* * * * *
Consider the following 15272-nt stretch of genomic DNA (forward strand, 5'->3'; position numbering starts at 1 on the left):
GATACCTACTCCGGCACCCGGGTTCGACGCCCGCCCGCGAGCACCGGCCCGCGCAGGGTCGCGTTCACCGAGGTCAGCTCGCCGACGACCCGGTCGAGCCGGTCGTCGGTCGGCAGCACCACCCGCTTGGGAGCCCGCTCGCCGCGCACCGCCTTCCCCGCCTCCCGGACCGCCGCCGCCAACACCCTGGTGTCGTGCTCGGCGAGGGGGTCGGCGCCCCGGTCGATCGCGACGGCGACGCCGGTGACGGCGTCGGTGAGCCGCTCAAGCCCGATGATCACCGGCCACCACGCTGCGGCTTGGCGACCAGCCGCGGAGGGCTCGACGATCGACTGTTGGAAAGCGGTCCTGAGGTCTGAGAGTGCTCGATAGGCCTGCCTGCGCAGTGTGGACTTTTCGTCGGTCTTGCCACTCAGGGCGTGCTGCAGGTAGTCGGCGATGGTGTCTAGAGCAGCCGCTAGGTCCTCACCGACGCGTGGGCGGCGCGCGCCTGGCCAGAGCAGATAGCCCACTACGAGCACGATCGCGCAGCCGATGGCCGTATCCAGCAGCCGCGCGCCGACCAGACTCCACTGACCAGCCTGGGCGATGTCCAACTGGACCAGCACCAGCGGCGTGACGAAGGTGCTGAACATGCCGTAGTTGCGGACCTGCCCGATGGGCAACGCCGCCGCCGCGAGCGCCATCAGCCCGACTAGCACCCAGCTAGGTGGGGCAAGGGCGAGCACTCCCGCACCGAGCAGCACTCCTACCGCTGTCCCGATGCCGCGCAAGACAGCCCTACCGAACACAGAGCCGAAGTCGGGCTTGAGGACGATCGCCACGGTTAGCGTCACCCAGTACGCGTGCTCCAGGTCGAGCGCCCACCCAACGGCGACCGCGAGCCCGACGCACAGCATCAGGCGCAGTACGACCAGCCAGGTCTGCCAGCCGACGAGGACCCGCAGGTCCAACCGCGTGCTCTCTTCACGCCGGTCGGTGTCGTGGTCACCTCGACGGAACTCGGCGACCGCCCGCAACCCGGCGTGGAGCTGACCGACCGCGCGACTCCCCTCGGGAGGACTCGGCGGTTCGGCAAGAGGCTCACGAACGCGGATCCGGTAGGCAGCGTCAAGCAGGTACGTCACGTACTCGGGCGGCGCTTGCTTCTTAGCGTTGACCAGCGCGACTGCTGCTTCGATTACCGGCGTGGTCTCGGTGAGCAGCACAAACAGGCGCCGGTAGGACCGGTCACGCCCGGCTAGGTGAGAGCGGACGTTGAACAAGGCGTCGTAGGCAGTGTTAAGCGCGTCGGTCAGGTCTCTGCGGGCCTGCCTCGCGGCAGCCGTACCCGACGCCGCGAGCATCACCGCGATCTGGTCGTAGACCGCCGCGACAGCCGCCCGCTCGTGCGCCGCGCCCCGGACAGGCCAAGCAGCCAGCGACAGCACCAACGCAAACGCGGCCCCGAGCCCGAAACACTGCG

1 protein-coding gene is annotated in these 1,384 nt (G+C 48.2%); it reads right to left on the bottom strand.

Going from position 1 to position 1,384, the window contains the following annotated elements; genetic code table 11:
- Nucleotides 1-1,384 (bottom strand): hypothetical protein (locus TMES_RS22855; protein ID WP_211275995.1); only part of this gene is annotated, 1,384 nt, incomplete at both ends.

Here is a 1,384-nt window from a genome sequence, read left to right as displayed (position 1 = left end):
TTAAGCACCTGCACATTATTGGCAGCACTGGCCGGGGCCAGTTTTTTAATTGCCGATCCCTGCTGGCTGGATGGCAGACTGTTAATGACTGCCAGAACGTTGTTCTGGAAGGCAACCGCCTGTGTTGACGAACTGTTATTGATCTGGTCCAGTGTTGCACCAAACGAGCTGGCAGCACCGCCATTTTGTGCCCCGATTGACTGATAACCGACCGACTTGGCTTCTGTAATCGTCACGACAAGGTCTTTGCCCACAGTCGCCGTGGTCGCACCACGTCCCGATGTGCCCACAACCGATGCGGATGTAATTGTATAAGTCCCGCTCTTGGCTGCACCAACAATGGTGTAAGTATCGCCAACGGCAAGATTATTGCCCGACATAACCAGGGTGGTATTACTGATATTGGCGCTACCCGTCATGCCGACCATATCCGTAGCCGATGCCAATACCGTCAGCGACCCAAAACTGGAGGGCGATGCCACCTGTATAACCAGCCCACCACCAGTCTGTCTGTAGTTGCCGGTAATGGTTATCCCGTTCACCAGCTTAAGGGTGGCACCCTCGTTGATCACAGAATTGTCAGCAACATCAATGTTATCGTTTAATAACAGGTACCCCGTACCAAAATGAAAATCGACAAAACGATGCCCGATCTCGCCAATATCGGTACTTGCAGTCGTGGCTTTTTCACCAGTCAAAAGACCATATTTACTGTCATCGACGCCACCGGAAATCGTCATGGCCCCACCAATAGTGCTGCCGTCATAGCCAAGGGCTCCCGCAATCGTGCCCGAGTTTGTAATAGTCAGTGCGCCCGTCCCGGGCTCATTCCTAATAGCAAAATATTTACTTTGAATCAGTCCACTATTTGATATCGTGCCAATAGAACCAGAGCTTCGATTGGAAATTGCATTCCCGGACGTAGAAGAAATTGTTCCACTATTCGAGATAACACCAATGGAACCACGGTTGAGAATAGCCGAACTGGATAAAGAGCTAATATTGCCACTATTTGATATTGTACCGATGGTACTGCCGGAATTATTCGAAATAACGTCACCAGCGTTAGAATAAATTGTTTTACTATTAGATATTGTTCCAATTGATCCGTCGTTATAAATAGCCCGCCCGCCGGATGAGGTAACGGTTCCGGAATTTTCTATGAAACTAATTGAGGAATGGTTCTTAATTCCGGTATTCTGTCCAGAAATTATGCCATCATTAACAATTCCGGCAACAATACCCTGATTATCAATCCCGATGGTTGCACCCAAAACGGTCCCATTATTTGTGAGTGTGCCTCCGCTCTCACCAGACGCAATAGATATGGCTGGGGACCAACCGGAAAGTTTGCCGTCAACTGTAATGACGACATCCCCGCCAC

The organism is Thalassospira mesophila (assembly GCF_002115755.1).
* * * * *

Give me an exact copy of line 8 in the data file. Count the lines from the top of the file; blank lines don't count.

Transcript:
The organism is Thalassospira mesophila (assembly GCF_002115755.1).